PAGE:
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6 Non-Paleo Ingredients that Might be Hiding in your Trail Mix

One almond

Trail mix is a great snack, and it’s often one of the few Paleo options in a gas station or a convenience store. But a lot of trail mix is full of hidden junk, even the kinds that look OK. The package might say “almonds, cashews, & cranberries” on the outside…but then when you look at the ingredients, the “cranberries” turn out to contain added sugar, junk oils, and four different preservatives.

This isn’t about the trail mix ingredients that are obviously non-Paleo, like peanut butter cups or M&Ms. Those are just candy, and everyone can clearly see that they’re candy, so they’re easy to spot and avoid. But here’s a list of 6 ingredients that you might not notice or recognize as non-Paleo, from tricky foods that confuse newbies to hidden junk fats.

1. Partially Hydrogenated Oils

When you see “partially hydrogenated oil,” think “trans fats,” and when you see “trans fats,” think “heart disease.” As this review explains:

“A 2% absolute increase in energy intake from trans fat has been associated with a 23% increase in cardiovascular risk…The presence of small amounts of trans fat in hydrogenated or partially hydrogenated oils/food products will likely cause many Americans to exceed their recommended maximum.”

Here’s where it gets tricky. US food labeling regulations allow companies to round down the amount of trans fat in food. If it’s less than 0.5 grams per serving, they can legally say there’s 0 grams of trans fat. It’s basically a technically-legal lie that they’re allowed to put on the nutrition label. Don’t fall for this! If you see “partially hydrogenated” anywhere, there’s at least some trans fat in the food.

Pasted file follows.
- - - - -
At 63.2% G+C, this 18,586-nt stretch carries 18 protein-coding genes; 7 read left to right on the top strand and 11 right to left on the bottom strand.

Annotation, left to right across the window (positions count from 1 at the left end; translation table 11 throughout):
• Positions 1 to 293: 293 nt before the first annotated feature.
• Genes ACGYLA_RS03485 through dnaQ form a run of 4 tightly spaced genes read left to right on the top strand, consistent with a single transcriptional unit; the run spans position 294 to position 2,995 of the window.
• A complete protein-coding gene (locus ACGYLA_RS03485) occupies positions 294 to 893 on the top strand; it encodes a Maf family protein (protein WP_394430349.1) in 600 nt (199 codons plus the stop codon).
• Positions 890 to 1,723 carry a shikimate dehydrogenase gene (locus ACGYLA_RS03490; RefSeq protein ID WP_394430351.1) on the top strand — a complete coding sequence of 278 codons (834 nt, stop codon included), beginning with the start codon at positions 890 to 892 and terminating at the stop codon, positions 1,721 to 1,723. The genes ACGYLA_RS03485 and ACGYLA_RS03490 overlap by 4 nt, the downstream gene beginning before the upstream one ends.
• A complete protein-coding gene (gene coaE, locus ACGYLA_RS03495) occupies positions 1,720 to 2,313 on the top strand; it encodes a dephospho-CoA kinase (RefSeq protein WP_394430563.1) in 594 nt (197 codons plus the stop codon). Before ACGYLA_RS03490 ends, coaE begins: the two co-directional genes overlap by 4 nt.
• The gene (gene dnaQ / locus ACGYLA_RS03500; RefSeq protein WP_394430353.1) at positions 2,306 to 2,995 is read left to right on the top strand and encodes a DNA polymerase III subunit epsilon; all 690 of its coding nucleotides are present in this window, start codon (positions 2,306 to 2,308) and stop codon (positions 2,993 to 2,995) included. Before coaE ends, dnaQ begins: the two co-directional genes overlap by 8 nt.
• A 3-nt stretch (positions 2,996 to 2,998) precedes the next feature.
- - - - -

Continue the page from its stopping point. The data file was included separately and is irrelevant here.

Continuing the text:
Example culprit

Fisher Mixed Nuts Deluxe, No Peanuts (link to nutritional info): Cashews, Almonds, Pecans, Brazils, Filberts, Vegetable Oil (Peanuts, Cottonseed, Partially Hydrogenated Soybean and/or Sunflower Seed), Salt.

2. Omega-6 Rich Seed Oils

Partially hydrogenated oils are unhealthy because of the way they’re processed. But some oils are also off the Paleo plate just because of what’s naturally in them: omega-6 polyunsaturated fats (PUFA). You can read all about the details of this here, but in a nutshell, one of the big differences between the modern diet and the diet that humans evolved to eat is the huge amount of omega-6 PUFA in the modern diet. Eating a huge amount of omega-6 PUFAs causes constant low-grade inflammation, which is one of the big factors in chronic diseases like diabetes and heart disease.

Industrial oils like soybean oil, canola oil, peanut oil, corn oil, and “vegetable oil” are high in omega-6 PUFA: they’re not Paleo, and they’re not good for you. Unfortunately, they also get thrown into a lot of trail mixes.

Example culprits

Planters Nuts, Cranberries, and Seeds trail mix (link to nutritional info): Raisins, peanuts, sunflower seed kernels, pumpkin seed kernels, cashews, almonds, peanut and/or cottonseed oil, sea salt.